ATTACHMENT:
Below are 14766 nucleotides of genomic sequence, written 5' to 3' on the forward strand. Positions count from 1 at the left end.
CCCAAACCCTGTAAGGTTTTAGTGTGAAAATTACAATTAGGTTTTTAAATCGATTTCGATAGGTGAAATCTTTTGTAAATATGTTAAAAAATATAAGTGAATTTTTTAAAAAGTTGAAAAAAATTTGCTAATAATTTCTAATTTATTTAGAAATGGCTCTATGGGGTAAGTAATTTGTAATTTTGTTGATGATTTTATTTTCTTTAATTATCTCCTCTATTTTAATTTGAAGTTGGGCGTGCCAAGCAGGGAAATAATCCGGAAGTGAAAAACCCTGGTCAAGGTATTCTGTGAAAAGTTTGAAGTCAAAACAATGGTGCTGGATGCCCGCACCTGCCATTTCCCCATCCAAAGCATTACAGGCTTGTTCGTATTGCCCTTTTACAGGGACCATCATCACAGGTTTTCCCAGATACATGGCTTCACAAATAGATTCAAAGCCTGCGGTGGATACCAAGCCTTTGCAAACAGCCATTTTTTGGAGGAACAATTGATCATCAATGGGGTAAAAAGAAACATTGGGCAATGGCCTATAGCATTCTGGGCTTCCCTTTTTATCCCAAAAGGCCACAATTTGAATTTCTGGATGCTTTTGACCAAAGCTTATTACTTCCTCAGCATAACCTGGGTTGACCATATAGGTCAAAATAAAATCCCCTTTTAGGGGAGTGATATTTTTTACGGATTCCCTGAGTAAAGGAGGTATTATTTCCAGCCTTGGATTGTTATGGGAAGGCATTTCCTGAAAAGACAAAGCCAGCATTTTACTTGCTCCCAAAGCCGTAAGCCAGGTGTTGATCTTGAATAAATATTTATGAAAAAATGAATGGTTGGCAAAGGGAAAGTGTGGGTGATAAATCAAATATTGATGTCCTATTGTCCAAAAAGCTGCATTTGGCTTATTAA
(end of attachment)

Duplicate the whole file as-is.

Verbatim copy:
Below are 14766 nucleotides of genomic sequence, written 5' to 3' on the forward strand. Positions count from 1 at the left end.
CCCAAACCCTGTAAGGTTTTAGTGTGAAAATTACAATTAGGTTTTTAAATCGATTTCGATAGGTGAAATCTTTTGTAAATATGTTAAAAAATATAAGTGAATTTTTTAAAAAGTTGAAAAAAATTTGCTAATAATTTCTAATTTATTTAGAAATGGCTCTATGGGGTAAGTAATTTGTAATTTTGTTGATGATTTTATTTTCTTTAATTATCTCCTCTATTTTAATTTGAAGTTGGGCGTGCCAAGCAGGGAAATAATCCGGAAGTGAAAAACCCTGGTCAAGGTATTCTGTGAAAAGTTTGAAGTCAAAACAATGGTGCTGGATGCCCGCACCTGCCATTTCCCCATCCAAAGCATTACAGGCTTGTTCGTATTGCCCTTTTACAGGGACCATCATCACAGGTTTTCCCAGATACATGGCTTCACAAATAGATTCAAAGCCTGCGGTGGATACCAAGCCTTTGCAAACAGCCATTTTTTGGAGGAACAATTGATCATCAATGGGGTAAAAAGAAACATTGGGCAATGGCCTATAGCATTCTGGGCTTCCCTTTTTATCCCAAAAGGCCACAATTTGAATTTCTGGATGCTTTTGACCAAAGCTTATTACTTCCTCAGCATAACCTGGGTTGACCATATAGGTCAAAATAAAATCCCCTTTTAGGGGAGTGATATTTTTTACGGATTCCCTGAGTAAAGGAGGTATTATTTCCAGCCTTGGATTGTTATGGGAAGGCATTTCCTGAAAAGACAAAGCCAGCATTTTACTTGCTCCCAAAGCCGTAAGCCAGGTGTTGATCTTGAATAAATATTTATGAAAAAATGAATGGTTGGCAAAGGGAAAGTGTGGGTGATAAATCAAATATTGATGTCCTATTGTCCAAAAAGCTGCATTTGGCTTATTAA